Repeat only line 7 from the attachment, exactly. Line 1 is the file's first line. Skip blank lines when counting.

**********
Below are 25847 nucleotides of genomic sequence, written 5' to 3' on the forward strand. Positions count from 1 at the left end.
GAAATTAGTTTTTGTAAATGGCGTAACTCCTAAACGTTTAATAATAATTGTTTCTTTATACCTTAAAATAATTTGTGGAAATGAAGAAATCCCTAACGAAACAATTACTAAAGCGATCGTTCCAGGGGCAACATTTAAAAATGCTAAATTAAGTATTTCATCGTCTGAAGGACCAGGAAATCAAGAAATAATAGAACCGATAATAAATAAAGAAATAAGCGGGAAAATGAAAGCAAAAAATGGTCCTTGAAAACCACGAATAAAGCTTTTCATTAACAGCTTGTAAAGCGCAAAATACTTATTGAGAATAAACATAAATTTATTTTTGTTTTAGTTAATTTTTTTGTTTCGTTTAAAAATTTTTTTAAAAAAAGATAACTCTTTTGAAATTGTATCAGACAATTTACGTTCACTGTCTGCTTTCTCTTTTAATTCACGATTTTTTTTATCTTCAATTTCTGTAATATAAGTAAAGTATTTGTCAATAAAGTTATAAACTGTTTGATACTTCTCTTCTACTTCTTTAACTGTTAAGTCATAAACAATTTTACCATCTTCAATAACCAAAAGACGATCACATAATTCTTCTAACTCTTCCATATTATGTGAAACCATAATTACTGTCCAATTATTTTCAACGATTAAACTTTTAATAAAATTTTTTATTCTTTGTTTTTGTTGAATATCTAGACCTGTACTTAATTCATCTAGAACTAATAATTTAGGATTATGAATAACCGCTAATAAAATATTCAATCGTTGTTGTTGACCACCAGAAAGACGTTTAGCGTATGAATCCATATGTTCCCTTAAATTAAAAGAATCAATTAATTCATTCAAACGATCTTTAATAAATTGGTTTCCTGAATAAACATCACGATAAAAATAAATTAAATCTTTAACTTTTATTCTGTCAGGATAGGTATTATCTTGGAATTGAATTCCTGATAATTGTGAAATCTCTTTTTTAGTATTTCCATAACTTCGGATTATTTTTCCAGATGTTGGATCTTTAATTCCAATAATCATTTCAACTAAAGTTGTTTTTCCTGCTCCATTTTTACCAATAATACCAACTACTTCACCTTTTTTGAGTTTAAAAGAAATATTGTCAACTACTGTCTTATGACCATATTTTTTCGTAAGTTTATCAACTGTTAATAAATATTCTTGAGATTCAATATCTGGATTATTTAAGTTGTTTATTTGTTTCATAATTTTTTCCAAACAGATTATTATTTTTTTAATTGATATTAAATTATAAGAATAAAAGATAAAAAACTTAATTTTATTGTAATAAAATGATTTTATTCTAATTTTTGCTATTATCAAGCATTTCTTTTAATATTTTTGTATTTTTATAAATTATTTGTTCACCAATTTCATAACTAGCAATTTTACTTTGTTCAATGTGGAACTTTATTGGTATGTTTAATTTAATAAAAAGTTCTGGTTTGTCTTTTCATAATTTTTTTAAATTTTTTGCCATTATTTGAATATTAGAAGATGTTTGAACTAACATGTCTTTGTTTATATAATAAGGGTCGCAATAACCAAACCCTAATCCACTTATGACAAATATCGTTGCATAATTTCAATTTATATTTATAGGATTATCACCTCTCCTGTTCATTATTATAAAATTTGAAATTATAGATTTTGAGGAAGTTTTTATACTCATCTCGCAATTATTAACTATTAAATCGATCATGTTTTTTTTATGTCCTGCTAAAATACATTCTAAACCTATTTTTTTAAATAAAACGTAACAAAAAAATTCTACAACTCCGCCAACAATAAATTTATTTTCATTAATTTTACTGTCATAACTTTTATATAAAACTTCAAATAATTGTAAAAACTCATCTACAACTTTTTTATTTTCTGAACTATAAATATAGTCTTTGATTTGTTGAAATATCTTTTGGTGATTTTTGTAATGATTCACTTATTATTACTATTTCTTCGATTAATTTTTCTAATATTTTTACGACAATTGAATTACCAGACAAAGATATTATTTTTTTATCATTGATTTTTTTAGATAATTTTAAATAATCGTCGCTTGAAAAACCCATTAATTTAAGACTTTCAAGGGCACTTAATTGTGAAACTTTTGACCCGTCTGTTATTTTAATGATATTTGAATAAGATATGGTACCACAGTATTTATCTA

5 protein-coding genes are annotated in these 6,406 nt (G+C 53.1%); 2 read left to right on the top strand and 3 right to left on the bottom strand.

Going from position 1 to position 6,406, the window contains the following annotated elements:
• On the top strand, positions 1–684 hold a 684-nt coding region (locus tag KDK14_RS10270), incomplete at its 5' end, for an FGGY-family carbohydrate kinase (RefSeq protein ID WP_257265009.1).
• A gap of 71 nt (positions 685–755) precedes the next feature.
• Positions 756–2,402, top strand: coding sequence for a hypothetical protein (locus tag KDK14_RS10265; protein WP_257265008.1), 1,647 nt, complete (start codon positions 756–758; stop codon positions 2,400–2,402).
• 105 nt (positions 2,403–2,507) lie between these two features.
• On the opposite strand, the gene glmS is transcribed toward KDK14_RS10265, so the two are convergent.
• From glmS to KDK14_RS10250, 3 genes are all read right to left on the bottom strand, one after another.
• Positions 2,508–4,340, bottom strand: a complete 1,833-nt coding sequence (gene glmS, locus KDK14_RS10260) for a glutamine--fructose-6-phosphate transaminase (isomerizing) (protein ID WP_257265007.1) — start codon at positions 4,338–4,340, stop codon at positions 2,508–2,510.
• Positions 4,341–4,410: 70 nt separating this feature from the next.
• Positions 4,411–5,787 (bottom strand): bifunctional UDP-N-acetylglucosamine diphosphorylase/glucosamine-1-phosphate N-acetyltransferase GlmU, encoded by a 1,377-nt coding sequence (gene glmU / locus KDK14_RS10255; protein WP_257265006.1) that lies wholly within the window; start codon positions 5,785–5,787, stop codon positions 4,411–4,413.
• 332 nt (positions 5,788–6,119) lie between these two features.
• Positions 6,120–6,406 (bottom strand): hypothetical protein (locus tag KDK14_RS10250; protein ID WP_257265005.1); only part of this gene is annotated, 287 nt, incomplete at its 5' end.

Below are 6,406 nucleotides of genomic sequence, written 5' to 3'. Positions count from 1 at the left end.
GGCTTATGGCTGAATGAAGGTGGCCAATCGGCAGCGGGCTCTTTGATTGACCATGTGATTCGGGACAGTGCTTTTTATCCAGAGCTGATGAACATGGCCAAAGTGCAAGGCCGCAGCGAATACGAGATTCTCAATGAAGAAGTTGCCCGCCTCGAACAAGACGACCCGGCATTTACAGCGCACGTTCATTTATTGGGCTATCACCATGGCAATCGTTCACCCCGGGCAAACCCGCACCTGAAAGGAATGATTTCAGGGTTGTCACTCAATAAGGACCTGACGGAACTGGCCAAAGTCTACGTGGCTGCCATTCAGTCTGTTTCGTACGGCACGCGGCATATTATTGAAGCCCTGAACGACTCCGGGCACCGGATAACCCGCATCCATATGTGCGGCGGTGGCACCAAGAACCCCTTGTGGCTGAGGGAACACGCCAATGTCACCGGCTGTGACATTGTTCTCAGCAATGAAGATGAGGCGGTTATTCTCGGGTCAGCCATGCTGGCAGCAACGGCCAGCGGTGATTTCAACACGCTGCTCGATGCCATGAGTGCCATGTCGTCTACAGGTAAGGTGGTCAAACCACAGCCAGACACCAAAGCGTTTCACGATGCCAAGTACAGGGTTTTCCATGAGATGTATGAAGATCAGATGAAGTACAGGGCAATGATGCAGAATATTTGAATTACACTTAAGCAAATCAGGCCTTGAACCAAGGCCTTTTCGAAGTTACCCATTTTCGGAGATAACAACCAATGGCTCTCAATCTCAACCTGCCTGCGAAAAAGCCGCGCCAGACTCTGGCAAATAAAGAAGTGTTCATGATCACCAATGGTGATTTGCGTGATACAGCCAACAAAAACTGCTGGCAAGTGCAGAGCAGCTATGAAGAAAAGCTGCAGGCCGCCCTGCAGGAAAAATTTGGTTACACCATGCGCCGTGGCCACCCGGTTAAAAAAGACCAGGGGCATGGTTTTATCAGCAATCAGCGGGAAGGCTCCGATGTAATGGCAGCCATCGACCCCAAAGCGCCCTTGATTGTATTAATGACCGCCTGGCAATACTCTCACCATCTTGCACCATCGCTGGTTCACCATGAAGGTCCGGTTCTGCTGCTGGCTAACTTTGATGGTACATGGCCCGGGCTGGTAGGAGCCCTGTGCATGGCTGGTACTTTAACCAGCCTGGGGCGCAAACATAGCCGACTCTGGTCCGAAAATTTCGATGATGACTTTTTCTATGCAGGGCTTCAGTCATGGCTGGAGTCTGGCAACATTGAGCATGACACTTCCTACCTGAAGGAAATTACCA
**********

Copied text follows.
• Positions 756–2,402, top strand: coding sequence for a hypothetical protein (locus tag KDK14_RS10265; protein WP_257265008.1), 1,647 nt, complete (start codon positions 756–758; stop codon positions 2,400–2,402).